This is a timely topic NOW because one of the most common culprits of viral meningitis is the class of germs called enteroviruses, which circulate around during the warmer weather months. While meningitis is rare overall, thankfully; we tend to see more viral meningitis in the summer. Knowing about this infection in the early innings is key since the sooner it is diagnosed the better the outcome will be, even if that means improved supportive care (note I’m repeating myself on this J).

It’s important to note that the overwhelming majority of people who get VIRAL meningitis recover very well (play it again, Sam). While I can’t stress enough the importance of awareness of symptoms and diagnosis right away, I do want to emphasize the point about recovery so that there might be a little less panic if the word meningitis is stated as a possibility for someone you know this summer.


What can be done to prevent meningitis?

For meningitis due to a bacterial cause, getting all the recommended immunizations on time is a smart move, as there are now several vaccines against germs that are known to cause meningitis: H. Influenza type b, Neisseria Meningitidis, and the Pneumococcal conjugate vaccine. Start there for sure. Some of these vaccines are given during infancy, and some are given in the pre-teen/teenage years.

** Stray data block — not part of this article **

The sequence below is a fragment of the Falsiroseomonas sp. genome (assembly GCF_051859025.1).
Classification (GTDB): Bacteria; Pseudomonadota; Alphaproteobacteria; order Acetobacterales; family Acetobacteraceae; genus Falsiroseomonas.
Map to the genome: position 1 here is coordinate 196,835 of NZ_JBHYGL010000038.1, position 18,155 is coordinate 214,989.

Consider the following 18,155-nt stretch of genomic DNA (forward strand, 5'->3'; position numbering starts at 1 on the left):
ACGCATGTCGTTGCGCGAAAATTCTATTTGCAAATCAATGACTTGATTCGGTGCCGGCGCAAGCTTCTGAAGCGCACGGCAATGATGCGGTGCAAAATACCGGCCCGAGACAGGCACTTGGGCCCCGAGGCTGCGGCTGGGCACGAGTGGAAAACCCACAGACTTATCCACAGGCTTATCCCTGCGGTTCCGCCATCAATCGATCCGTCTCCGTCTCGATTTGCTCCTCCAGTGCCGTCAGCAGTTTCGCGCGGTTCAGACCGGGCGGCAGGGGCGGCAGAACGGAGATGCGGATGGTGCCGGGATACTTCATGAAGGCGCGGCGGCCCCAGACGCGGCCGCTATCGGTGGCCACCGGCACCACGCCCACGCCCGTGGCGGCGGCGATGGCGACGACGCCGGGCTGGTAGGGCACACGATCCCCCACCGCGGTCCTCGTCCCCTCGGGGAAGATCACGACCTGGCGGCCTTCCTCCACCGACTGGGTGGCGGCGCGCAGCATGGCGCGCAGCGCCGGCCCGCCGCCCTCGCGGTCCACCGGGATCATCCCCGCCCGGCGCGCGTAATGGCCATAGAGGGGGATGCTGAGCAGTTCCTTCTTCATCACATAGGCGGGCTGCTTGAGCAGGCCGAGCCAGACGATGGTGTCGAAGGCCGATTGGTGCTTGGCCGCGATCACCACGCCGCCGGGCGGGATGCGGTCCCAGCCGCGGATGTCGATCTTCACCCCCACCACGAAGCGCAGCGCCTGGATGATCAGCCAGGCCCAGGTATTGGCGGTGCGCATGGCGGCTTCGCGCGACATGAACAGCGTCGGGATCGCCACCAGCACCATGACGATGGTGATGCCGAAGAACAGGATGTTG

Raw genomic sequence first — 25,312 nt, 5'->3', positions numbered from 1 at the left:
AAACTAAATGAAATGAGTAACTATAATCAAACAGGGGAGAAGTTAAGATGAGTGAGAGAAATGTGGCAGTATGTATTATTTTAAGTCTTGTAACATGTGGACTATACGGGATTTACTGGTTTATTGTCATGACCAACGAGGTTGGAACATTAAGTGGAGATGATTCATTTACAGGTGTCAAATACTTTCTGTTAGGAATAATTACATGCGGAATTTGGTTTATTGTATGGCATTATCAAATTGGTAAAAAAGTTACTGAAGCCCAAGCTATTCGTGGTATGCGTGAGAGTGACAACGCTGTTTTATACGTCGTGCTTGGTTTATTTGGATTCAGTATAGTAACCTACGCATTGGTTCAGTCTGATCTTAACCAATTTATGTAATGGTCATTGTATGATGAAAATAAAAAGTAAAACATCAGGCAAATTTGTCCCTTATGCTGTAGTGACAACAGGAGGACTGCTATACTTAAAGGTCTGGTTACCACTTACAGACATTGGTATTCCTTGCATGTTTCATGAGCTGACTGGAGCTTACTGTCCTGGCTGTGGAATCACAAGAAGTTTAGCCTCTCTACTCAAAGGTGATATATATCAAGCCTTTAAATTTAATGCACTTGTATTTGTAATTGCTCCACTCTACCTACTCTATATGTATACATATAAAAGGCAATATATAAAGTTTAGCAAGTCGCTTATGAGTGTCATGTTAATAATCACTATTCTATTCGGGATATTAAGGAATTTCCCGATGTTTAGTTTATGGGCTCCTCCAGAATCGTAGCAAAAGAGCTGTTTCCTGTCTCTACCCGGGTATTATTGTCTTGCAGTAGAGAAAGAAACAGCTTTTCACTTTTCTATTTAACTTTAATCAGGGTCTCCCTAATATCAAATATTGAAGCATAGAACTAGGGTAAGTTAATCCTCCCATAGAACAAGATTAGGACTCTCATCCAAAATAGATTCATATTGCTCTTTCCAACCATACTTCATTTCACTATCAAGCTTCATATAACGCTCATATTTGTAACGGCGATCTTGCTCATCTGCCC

Viral meningitis is typically transmitted through aerosolized respiratory particles, and that can be hard to control, but the same precautions that apply to regular viruses: coughing into the elbow, not sharing drinks with someone with a stomach bug, handwashing, etc. all apply.

Rx for good health habits

The takeaway points from this blog entry that I really want you to come away with are:

  1. Meningitis is serious but not an automatically fatal disease.
  2. There are different causes of meningitis, and knowing the symptoms can lead to early diagnosis and better outcomes.
  3. Viral meningitis is common in the summer, so watch out for it and pay attention to infection control measures just like during the winter.
  4. Viral meningitis is treated with supportive care, not antibiotics.
  5. Keeping current on immunizations is a crucial step in preventing bacterial meningitis.

Demystifying meningitis is meant to convert some fears (due to misunderstanding) into higher awareness and early recognition, all in the spirit of improved health outcomes for children, one kid at a time. I hope this post added a bit towards that goal.